Not many students at the College of William and Mary spent their summers getting paid to decipher and analyze the surprisingly messy scrawl of Revolutionary War officer Henry Knox’s handwritten letters and then publish their own original work on the subject. But Michael Blaakman ’09 did just that after being named one of fifteen Gilder Lehrman History Scholars.
Sponsored since 2003 by The Gilder Lehrman Institute of American History, the fellowship is a five-week, paid program in New York City for exceptional undergraduates studying history. Student scholars met with renowned professors and archivists to analyze primary source documents. These efforts resulted in the publication of the fellows’ own original works.
“It has become the gold standard for admission to the most prestigious graduate schools in U.S. history,” history professor Scott Nelson said in an e-mail this week. “Being a fellow definitely puts you on the radar of faculty in the history profession.”
Their projects will be used as teaching guides in high school and college classrooms and eventually will be published online. Blaakman worked with the documents of Henry Knox, the famed artillery officer of the Continental Army and the country’s first Secretary of War. Blaakman analyzed Knox’s writings on the nature of treason in the Revolutionary War, one such essay is titled “Dangerous Designs and Treasonable Conspiracies.”
The 2008 fellows came from Harvard University, Yale University, Stanford University and Rice University, as well as the College.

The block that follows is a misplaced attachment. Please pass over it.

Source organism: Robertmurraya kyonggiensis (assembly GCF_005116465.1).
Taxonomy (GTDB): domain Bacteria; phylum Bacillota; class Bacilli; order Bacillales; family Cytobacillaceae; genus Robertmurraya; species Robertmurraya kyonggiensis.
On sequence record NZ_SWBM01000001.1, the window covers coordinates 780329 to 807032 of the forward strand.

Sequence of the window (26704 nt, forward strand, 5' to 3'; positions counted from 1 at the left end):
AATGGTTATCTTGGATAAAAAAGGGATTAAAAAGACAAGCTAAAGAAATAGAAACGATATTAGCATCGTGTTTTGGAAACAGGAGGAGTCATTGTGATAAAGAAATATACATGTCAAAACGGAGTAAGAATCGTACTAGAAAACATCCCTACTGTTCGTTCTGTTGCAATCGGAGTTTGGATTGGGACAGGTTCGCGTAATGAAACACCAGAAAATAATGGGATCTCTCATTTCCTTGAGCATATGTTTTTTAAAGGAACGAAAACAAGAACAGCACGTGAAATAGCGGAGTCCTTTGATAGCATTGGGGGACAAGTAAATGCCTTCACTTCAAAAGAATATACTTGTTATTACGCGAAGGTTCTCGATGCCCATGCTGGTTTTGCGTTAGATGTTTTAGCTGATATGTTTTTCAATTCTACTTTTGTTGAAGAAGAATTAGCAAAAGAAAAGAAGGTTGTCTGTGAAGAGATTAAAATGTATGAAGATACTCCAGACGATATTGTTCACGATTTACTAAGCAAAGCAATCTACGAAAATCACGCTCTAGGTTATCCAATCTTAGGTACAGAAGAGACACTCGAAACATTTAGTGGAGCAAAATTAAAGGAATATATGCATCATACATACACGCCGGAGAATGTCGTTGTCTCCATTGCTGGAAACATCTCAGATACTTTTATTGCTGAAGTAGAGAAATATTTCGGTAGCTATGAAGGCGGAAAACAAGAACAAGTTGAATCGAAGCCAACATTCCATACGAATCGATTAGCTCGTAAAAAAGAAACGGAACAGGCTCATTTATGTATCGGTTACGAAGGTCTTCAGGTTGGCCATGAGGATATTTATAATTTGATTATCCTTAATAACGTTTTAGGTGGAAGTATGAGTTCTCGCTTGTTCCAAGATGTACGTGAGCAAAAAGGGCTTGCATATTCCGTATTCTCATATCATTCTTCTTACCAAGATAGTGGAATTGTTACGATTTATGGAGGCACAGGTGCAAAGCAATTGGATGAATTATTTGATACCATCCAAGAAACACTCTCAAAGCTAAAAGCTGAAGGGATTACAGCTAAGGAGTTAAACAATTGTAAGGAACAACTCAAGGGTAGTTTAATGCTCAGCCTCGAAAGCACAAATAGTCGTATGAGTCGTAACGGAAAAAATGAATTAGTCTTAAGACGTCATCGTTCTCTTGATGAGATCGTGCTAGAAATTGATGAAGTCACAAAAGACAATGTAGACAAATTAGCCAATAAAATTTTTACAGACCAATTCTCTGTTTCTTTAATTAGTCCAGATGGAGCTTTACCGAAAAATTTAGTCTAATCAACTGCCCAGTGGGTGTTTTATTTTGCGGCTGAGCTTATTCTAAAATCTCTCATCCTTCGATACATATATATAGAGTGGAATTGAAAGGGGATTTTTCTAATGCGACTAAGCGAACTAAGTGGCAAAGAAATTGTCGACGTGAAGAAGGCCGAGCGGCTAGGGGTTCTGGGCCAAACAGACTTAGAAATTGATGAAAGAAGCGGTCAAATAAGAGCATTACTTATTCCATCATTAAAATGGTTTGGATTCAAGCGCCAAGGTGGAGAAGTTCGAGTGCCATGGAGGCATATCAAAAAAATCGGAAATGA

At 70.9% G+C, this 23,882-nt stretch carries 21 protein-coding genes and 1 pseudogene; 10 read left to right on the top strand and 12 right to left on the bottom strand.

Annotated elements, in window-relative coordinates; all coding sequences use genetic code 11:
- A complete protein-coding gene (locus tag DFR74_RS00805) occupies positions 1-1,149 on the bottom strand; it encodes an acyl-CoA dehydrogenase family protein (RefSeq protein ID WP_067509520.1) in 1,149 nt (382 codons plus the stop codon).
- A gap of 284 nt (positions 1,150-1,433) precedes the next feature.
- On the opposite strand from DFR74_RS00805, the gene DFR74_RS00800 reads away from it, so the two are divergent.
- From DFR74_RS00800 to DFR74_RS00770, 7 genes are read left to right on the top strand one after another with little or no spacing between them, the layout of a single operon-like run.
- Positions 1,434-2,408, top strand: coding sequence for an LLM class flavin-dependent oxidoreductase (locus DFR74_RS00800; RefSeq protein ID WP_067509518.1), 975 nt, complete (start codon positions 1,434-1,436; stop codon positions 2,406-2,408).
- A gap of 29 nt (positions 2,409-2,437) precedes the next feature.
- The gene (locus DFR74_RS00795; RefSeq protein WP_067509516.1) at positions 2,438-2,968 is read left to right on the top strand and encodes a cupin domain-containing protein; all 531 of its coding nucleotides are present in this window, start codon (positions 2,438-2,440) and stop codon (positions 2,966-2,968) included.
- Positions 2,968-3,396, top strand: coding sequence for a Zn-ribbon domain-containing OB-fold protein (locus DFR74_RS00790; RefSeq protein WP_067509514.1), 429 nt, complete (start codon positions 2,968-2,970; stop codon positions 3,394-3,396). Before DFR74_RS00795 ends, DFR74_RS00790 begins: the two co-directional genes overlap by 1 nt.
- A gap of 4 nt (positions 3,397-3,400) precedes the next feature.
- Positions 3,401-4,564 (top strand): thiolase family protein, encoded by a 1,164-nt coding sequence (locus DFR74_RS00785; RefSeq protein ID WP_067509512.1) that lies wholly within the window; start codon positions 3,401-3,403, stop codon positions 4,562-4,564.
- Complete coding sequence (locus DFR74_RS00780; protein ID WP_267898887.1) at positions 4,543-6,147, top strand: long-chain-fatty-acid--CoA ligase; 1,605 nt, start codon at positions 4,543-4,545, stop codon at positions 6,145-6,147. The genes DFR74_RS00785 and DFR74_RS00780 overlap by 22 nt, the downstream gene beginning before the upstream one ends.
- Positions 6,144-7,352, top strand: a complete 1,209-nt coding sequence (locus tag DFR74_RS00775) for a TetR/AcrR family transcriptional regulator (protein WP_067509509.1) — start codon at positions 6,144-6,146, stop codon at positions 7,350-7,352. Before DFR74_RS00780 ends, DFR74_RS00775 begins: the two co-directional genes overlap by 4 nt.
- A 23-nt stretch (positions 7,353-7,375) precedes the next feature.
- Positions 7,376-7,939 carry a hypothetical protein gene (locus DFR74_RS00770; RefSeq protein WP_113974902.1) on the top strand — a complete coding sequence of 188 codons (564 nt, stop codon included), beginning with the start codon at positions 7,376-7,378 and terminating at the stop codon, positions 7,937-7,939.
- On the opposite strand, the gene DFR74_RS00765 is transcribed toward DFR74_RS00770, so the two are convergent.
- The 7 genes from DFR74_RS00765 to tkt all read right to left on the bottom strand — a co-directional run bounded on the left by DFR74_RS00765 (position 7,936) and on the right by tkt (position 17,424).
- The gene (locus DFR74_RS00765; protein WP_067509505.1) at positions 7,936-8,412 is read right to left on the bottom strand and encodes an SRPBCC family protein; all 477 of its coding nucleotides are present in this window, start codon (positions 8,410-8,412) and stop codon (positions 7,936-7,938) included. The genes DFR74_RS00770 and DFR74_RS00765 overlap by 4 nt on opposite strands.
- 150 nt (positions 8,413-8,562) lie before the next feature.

Blaakman, a double major in history and religious studies, found out about the program after hearing stories from one of his best friends, David Williard ’07, who completed the fellowship in 2006 and is now working toward a Ph.D in 19th-century American history at the University of North Carolina — Chapel Hill.
Williard said the application process is a good primer for applying to graduate schools, calling it a “diet grad school application.”
“We look for students with academic achievement, excellent references, and evidence of an interest in history outside the school curriculum,” program spokeswoman Sarah Bowman said.
Blaakman and his fellow scholars were exposed to extensive archives, such as the more than 60,000 historical documents housed by the Institute. Scholars also met with archivists from Columbia University, the New York Public Library and the New York Historical Society.
Blaakman was especially enthused by his encounters with Columbia history professor Eric Foner, whom
Blaakman described as “among the most prominent living American historians,” and “outlandishly awesome.”
“We were so overwhelmed by the magnitude of Foner’s career and personal history that he became a kind of Chuck Norris figure to our seminar,” Blaakman said.
Blaakman attributed his selection to the program as well his success within the Gilder Lehrman History program to his experiences and mentors at the College.
“Our history program is incredible,” he said. “The interaction we have with professors, in a small classroom and even on a personal level, really affords William and Mary students the opportunity to develop intellectually at a much faster rate.”
Blaakman’s experience this summer confirmed his decision to further pursue history. He strongly advises college students to apply for fellowships in their areas of study before committing to a life of academia.
Blaakman is now shifting gears from the archives to the classroom as he embarks on his honors thesis before graduation next semester. He said that he is bringing back to the College both stronger analytical and historical writing skills and increased competence in conducting archival research.